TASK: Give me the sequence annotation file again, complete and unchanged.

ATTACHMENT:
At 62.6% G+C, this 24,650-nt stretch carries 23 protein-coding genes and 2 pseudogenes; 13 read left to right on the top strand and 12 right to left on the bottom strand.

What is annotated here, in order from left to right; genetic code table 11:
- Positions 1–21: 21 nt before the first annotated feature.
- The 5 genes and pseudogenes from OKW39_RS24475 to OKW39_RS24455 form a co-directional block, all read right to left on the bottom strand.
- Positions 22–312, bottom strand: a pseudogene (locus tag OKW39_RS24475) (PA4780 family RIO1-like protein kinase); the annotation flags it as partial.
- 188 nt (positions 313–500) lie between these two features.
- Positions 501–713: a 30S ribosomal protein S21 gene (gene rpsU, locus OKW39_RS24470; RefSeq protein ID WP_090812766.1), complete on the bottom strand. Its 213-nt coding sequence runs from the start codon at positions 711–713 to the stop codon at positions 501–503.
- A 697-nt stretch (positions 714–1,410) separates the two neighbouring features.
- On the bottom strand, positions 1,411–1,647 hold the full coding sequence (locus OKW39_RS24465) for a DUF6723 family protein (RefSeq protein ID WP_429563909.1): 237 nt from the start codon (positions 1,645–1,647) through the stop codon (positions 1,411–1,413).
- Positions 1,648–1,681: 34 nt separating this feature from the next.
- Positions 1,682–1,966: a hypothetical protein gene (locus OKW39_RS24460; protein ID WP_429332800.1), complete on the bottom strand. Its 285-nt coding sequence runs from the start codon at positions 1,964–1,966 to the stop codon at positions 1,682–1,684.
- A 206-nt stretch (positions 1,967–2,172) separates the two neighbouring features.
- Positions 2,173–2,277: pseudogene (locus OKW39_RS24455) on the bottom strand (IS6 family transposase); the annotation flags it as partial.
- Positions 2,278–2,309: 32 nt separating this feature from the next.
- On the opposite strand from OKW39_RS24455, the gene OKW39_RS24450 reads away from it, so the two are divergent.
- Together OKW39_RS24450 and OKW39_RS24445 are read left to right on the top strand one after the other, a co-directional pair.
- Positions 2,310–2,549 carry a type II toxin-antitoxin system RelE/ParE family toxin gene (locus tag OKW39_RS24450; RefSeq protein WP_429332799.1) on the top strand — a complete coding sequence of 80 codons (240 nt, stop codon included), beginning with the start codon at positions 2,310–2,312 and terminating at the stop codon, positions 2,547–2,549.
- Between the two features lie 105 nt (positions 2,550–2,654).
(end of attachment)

At 62.6% G+C, this 24,650-nt stretch carries 23 protein-coding genes and 2 pseudogenes; 13 read left to right on the top strand and 12 right to left on the bottom strand.

What is annotated here, in order from left to right; genetic code table 11:
- Positions 1–21: 21 nt before the first annotated feature.
- The 5 genes and pseudogenes from OKW39_RS24475 to OKW39_RS24455 form a co-directional block, all read right to left on the bottom strand.
- Positions 22–312, bottom strand: a pseudogene (locus tag OKW39_RS24475) (PA4780 family RIO1-like protein kinase); the annotation flags it as partial.
- 188 nt (positions 313–500) lie between these two features.
- Positions 501–713: a 30S ribosomal protein S21 gene (gene rpsU, locus OKW39_RS24470; RefSeq protein ID WP_090812766.1), complete on the bottom strand. Its 213-nt coding sequence runs from the start codon at positions 711–713 to the stop codon at positions 501–503.
- A 697-nt stretch (positions 714–1,410) separates the two neighbouring features.
- On the bottom strand, positions 1,411–1,647 hold the full coding sequence (locus OKW39_RS24465) for a DUF6723 family protein (RefSeq protein ID WP_429563909.1): 237 nt from the start codon (positions 1,645–1,647) through the stop codon (positions 1,411–1,413).
- Positions 1,648–1,681: 34 nt separating this feature from the next.
- Positions 1,682–1,966: a hypothetical protein gene (locus OKW39_RS24460; protein ID WP_429332800.1), complete on the bottom strand. Its 285-nt coding sequence runs from the start codon at positions 1,964–1,966 to the stop codon at positions 1,682–1,684.
- A 206-nt stretch (positions 1,967–2,172) separates the two neighbouring features.
- Positions 2,173–2,277: pseudogene (locus OKW39_RS24455) on the bottom strand (IS6 family transposase); the annotation flags it as partial.
- Positions 2,278–2,309: 32 nt separating this feature from the next.
- On the opposite strand from OKW39_RS24455, the gene OKW39_RS24450 reads away from it, so the two are divergent.
- Together OKW39_RS24450 and OKW39_RS24445 are read left to right on the top strand one after the other, a co-directional pair.
- Positions 2,310–2,549 carry a type II toxin-antitoxin system RelE/ParE family toxin gene (locus tag OKW39_RS24450; RefSeq protein WP_429332799.1) on the top strand — a complete coding sequence of 80 codons (240 nt, stop codon included), beginning with the start codon at positions 2,310–2,312 and terminating at the stop codon, positions 2,547–2,549.
- Between the two features lie 105 nt (positions 2,550–2,654).